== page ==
This is essentially a photo frame with an 8in (20cm), 800×600 LCD screen, around which is a hinged, leather-like cover to protect the display — necessary because this device is not for mounting on a wall or shelf, it’s to be handed around, either as a digital photo album of family memorabilia or, IMHO, more suitably as a sales tool.
Get your work seen
When I’m not holed up inside writing gadget reviews, I can often be found with camera and/or computer in hand, covering a sporting event and looking to sell prints. This weekend brought such an event, a suburban tennis tournament. Being able to pass the photo book around and let potential buyers scroll through pictures at their own pace and share the thrill with friends and family helped seal quite a few print sales. It’s certainly a better option than having prospective clients bunched around my laptop while I edit pictures. It’s not hard to imagine this device in the hands of a wedding photographer trying to close a booking or album sale.
Alright, enough gushing. You can probably tell I’m a fan. But the device could do with a few improvements. For a start, the 800×600 screen is a bit coarse and because of this a few viewers thought pictures that were sharp weren’t sharp. This is not unusual for a product in this space. Most digital photo frames, notwithstanding the high resolution frames you pay the big dollars for, suffer the same characteristic. I can live with that. However, proving a real nuisance was that even with the screen brightness and contrast adjusted, it was difficult to see the on-screen image under sunlight. You need shade or an indoor location to show off whatever it is you’re trying to show off.
One small niggle came from another user who commented that the icons on the small, backlit buttons on the unit’s control panel were difficult to see, thus introducing a small bump in getting to grips with using it. But it was ever so slight a bump. Didn’t bother me at all.
Using it is quite simple once you’ve figured the purpose of each button on the control pad, which sets this device apart from its digital photo frame cousins. It’s not a “dumb” terminal, so to speak. It’s designed to be handled and interacted with.
There is a discrete power button on the bottom panel. Down the right side of the front control panel is, from top to bottom, a menu button, back button, selection button, and a pair of buttons for zooming in and out of an image or adjusting speaker volume.
Pressing the menu button will control the media source and display options, with the choice of running a slideshow or manually scrolling through an image gallery, which can come from the unit’s 4GB internal storage or USB, xD, SD, SDHC, CF, MMC, Memory Stick or MS-Pro sources.
Support for RAW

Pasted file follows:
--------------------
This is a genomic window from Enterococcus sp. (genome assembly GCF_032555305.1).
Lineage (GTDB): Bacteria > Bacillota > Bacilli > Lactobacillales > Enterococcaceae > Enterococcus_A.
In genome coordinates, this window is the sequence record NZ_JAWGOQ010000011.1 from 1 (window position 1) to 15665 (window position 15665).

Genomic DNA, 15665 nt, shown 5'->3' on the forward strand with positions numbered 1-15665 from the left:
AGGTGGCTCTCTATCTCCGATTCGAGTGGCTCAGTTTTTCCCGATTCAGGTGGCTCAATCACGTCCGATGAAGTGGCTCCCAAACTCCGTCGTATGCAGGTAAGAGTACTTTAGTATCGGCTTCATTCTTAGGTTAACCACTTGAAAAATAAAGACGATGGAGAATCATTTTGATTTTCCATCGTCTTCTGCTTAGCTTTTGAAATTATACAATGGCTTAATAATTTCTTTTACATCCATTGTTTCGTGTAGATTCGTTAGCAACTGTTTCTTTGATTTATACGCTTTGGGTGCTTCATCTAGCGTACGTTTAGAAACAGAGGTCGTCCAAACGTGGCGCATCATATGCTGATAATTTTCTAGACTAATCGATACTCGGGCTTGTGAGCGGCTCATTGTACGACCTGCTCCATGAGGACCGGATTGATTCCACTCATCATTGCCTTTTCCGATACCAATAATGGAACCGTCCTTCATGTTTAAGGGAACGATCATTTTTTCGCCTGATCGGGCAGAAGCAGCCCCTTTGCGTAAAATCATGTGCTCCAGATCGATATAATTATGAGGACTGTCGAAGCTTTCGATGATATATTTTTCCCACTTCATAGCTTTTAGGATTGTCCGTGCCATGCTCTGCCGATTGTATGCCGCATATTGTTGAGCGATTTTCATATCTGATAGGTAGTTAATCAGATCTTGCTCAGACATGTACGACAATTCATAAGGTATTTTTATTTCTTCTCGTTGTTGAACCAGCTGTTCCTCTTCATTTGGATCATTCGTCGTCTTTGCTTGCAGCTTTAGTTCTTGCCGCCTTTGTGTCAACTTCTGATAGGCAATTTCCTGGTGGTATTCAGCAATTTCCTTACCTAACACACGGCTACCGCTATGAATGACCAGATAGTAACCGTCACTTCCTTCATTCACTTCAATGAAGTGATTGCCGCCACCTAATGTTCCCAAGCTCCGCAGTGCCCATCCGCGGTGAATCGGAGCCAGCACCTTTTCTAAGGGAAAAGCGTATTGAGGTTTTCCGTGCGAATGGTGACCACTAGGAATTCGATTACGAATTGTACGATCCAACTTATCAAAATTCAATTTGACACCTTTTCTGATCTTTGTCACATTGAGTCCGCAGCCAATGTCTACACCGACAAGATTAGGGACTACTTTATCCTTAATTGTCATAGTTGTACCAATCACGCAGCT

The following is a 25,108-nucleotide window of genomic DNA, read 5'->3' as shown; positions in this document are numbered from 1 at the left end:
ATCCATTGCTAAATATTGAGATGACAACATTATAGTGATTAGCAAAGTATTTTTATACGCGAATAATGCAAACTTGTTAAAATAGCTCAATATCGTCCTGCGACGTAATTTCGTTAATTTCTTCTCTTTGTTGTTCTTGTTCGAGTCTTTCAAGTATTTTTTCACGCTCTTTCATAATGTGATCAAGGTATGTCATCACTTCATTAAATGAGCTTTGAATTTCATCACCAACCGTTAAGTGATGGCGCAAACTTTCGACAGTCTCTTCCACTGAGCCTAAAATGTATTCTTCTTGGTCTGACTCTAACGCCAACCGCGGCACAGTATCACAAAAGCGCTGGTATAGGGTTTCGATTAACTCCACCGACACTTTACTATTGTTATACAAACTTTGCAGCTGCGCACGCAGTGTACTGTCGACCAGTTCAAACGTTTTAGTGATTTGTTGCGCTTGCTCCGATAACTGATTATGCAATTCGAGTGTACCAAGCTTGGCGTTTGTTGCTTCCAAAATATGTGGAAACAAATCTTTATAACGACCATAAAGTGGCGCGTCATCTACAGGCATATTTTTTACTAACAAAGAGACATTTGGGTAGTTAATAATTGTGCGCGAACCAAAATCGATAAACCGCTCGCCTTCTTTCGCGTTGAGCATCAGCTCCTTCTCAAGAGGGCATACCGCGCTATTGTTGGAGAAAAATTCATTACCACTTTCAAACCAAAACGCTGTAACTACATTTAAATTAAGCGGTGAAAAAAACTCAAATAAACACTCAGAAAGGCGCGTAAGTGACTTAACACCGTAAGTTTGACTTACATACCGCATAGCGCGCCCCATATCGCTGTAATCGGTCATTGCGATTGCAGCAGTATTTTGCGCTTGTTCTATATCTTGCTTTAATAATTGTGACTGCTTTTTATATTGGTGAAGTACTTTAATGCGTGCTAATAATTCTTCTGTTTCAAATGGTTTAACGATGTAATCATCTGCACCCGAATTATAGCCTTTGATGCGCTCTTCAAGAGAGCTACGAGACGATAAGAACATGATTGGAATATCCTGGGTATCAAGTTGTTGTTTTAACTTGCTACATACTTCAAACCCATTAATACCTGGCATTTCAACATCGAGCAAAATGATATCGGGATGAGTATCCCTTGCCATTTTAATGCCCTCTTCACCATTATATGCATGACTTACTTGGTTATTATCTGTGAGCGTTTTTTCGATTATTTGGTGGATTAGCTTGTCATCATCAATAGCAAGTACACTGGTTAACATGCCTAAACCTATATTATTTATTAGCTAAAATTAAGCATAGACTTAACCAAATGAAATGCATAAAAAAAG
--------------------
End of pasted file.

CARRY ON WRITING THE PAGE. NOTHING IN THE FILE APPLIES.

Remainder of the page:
A big plus in my books is its ability to read RAW files. The .CR2 files from my Canon 5D MkII screened up without a problem. More surprisingly, very quickly. After plugging a 4GB CF card in, the previews were up almost instantly, and a selected 24MB file filled the screen in a little over a second. Not bad performance at all. JPEGs screen up even faster. Here, too, lies another minor complaint. My CF card sat very proud of the device’s side panel and I was constantly concerned that people handling it would lever the card out or otherwise damage the CF slot. A deeper recess for the CF slot would be welcome.
The device also supports audio and video, so it can double as a personal entertainment device, and a slideshow can run with audio background.
Supported image formats are JPEG, BMP, TIFF, GIF and RAW. The product blurb says it handles RAW files from “a wide range of cameras” so you might want to check that your flavour of RAW works if this functionality appeals. Supported audio formats are MP3, AAC and WMA. Video? MJPEG, MPEG-1 and MPEG-4 SP.
It has a 1.4w speaker and runs on a rechargeable lithium polymer battery with about 2.5 hours battery life. I’m told the manufacturer is committed to providing firmware/software updates for it.
When shown at the Photo Marketing Association trade show in Las Vegas earlier this year, it was voted a “hot pick” by a panel of specialist retailers. After handling one, I can understand why. Here is a device that, while it has room for improvement, clearly had a good design team behind it. Finally, we have a functional digital photo frame that can be put to work to sell photos. Or whatever else it is you might want to show off in a visual format.
The Digital Foci Digital Photo Album is distributed in Australia by Garage Brands. Authorised retailers are Michaels, Myer City Centre stores and all Camera House stores. It’ll cost you $399.